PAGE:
At the same time as politicians and the business community are trumpeting mining as a "new Nokia" for Finland, some areas are still seeing the impact of the last mining boom in the 20th century.
The effects on the environment are evident, for example at Outokumpu in North Karelia, which was the site of what was probably the most significant mining complex in Finland's past. A memento of those times is the high levels of sulphate, iron and manganese in the groundwater that makes it unusable in large parts of the city of Outokumpu.
It has come as a surprise to many that the source of the biggest sulphate emissions in the region of North Karelia is the Hammaslahti mine, a facility that was closed down almost 30 years ago. According to the North Karelia Centre for Economic Development, Transport and the Environment, every 24 hours 1.5 tonnes of sulphate flow out of the old mine into the Iiksenjoki river. As a result, the acidity of river waters is rising.
At Hammaslahti, corrective measures are being carried out by the company that owned and operated the mine. In cases where a mine has been abandoned, it is the local government or the state that pays the bill.
According to the latest survey, there may be dozens of closed or abandoned mines that are releasing waters tainted by acids and metals. The survey was jointly carried out by Finland's Environmental Administration, the Geological Survey of Finland, and the Kainuu Centre for Economic Development, Transport and the Environment.
The Geological Survey says that complaints have been received of effects such as strong, unpleasant smells from lakes that indicate a depletion of oxygen in the waters. Often, emissions from old mines increase the activity of micro-organisms that is spurred by the minerals released by crushed rock and can continue for hundreds of years.
The same thing is to be seen in North America, where purification plants have had to be built to deal with waters leaking from mines closed in the 1800s.
Dealing with the problem is not a simple matter, and in some cases, for example at Hammaslahti, corrective measures may have actually increased the damage.
Environmental rules today are a lot stricter in Finland than they were during the last mining boom during the 20th century, but new technologies mean that less concentrated deposits can be mined. That also means massively more waste.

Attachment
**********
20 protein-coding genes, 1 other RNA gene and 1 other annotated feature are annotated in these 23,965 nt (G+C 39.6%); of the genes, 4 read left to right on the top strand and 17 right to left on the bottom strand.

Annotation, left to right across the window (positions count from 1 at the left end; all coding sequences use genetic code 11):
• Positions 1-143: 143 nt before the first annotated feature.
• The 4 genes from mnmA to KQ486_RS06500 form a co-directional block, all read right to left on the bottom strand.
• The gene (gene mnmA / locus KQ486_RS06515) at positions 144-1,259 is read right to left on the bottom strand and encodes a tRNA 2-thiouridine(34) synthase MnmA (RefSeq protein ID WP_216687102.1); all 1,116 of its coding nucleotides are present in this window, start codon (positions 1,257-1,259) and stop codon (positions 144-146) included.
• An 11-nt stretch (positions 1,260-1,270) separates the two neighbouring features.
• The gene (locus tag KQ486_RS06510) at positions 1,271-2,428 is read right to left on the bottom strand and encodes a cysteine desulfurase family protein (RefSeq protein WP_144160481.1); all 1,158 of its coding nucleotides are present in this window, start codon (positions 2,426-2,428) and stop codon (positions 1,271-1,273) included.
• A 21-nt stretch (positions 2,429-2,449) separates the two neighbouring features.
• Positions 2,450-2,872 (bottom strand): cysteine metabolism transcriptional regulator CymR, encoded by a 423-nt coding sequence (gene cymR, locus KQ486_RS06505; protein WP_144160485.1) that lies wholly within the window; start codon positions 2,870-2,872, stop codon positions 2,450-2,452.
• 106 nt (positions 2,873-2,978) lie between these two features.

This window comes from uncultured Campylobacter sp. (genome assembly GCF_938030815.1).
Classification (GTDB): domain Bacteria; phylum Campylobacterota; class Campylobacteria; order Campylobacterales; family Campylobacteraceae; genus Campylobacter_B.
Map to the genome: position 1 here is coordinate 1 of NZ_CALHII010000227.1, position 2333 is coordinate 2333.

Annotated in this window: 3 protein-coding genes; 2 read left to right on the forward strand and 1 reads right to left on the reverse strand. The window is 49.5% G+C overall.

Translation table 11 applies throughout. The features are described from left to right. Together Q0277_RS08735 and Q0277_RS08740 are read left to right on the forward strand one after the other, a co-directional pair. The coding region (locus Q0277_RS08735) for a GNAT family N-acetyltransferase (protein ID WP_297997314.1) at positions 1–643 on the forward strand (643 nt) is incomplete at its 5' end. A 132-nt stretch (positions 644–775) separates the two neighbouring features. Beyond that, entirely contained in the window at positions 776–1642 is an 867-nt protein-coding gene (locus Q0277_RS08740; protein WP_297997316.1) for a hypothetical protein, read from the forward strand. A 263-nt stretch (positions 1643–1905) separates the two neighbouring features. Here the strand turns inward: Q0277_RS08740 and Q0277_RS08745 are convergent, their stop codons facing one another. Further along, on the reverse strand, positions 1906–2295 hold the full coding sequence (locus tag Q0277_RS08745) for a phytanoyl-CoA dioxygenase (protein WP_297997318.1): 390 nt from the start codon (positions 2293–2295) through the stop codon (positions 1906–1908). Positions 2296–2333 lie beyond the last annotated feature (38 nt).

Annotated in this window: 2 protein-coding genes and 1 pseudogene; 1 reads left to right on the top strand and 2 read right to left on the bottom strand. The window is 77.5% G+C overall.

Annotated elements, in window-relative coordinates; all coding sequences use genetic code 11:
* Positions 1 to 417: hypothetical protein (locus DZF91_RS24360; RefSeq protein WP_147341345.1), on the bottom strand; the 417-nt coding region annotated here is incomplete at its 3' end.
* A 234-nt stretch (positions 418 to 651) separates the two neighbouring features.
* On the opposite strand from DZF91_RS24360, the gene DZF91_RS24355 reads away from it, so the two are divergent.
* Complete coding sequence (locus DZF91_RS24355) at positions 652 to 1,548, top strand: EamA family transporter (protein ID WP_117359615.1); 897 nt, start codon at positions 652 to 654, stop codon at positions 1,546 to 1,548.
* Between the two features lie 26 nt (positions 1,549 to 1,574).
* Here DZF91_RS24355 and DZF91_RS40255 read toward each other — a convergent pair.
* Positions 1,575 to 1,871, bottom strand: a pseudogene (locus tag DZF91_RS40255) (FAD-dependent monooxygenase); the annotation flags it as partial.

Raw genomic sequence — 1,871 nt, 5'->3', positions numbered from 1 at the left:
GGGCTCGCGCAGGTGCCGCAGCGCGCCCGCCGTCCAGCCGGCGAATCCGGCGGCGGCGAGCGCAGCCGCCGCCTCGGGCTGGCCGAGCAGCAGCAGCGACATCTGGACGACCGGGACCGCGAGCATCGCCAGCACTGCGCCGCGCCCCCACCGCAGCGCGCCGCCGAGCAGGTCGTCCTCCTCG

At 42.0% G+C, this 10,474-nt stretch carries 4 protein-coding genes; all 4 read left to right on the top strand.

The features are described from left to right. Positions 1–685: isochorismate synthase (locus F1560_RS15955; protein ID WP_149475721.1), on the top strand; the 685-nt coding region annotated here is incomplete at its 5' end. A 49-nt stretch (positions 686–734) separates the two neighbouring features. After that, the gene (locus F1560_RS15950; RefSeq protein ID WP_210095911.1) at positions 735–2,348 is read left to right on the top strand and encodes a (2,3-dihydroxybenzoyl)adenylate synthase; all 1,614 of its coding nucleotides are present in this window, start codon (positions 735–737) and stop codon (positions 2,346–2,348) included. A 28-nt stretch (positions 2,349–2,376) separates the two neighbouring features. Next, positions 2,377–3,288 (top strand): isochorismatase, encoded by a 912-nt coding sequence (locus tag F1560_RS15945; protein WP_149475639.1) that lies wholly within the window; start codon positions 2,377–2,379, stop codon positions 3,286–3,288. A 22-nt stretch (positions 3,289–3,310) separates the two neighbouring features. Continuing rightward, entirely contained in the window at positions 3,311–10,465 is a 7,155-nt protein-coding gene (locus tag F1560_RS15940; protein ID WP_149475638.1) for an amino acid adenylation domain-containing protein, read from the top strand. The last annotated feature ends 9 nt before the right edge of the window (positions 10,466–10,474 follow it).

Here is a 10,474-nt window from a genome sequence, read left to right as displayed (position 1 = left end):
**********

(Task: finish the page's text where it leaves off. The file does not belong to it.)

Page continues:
For example, when the Talvivaara mining site at Sotkamo is closed, it will leave behind a two square kilometre area covered by mounds 50-60 metres in height. There is a risk that they will contribute to acidity and the proliferation of micro-organisms in local waters.
Officials say that the details of post-operations treatment of the mining site will not be worked out until closer to the time that the mine is closed down.
Company plans now are for the mounds of mining waste to be covered with plastic sheeting. According to Sami Koivula, the director for environmental permit affairs for the regional administration of North Finland, some kind of arrangements for runoff water will have to be maintained for centuries.
"These plastic elements will not, of course, last forever. The manufactures promise a lifespan of several centuries, but it is not eternal," Koivula points out.
The next question may be whether or not the guarantees paid by mining companies will really be enough cover the costs of the follow-up.
Latest in: News
Finns Party women: Party is neither racist nor chauvinist
Both male and female representatives of the Finns Party claim that both their party and its leader are in favour of gender equality.
Vantaa bus drivers’ strike continues
Bus engines at the Veolia depot in Vantaa have been quiet for nearly one week, as bus drivers continue their work stoppage on Monday.
Rooftop blaze in Helsinki's Punavuori
A fire on Kankurinkatu in central Helsinki's Punavuori district attracted more than a dozen emergency rescue units. Residents were evacuated due to the rooftop blaze, which broke out around 5:00 am Monday.
The U.S. snatches bronze from Finland
Finland’s men’s ice hockey team lost the World Championship bronze match to the U.S. in a thriller that went into overtime and a shootout.
Son drowns, father missing after fishing trip
A son and father went fishing on Näsijärvi Lake in the Pirkanmaa region on Friday. The son was later found drowned, while the father is still missing.
Finland to toughen rape legislation
At present, Finnish legislation on rape is more lenient than in neighbouring countries such as Sweden and Norway.
Gaming industry draws foreign talent to Helsinki region
Turning to the electronic gaming industry, more and more foreign companies are interested in setting up branch offices in Helsinki. Finnish firms also employ many foreigners, with about one-third of workers at major gaming companies from abroad.
Unknown soldiers laid to rest on Memorial Day
As this is also Whit Sunday or Pentecost, many shops are closed.
Soini and SDP contest workers’ support
The Social Democratic Party’s recent ministerial changes, which tipped the gender balance and created a female-majority cabinet, brought strong criticism from Finns party leader Timo Soini. He claimed the party had abandoned working-class men. Soini's comments provoked a strong response from the SDP.
Finnish Eurovision contestant: Kiss may have cost points
The ESC title remains in the Nordic region, but the Finnish entrant failed to attract much support.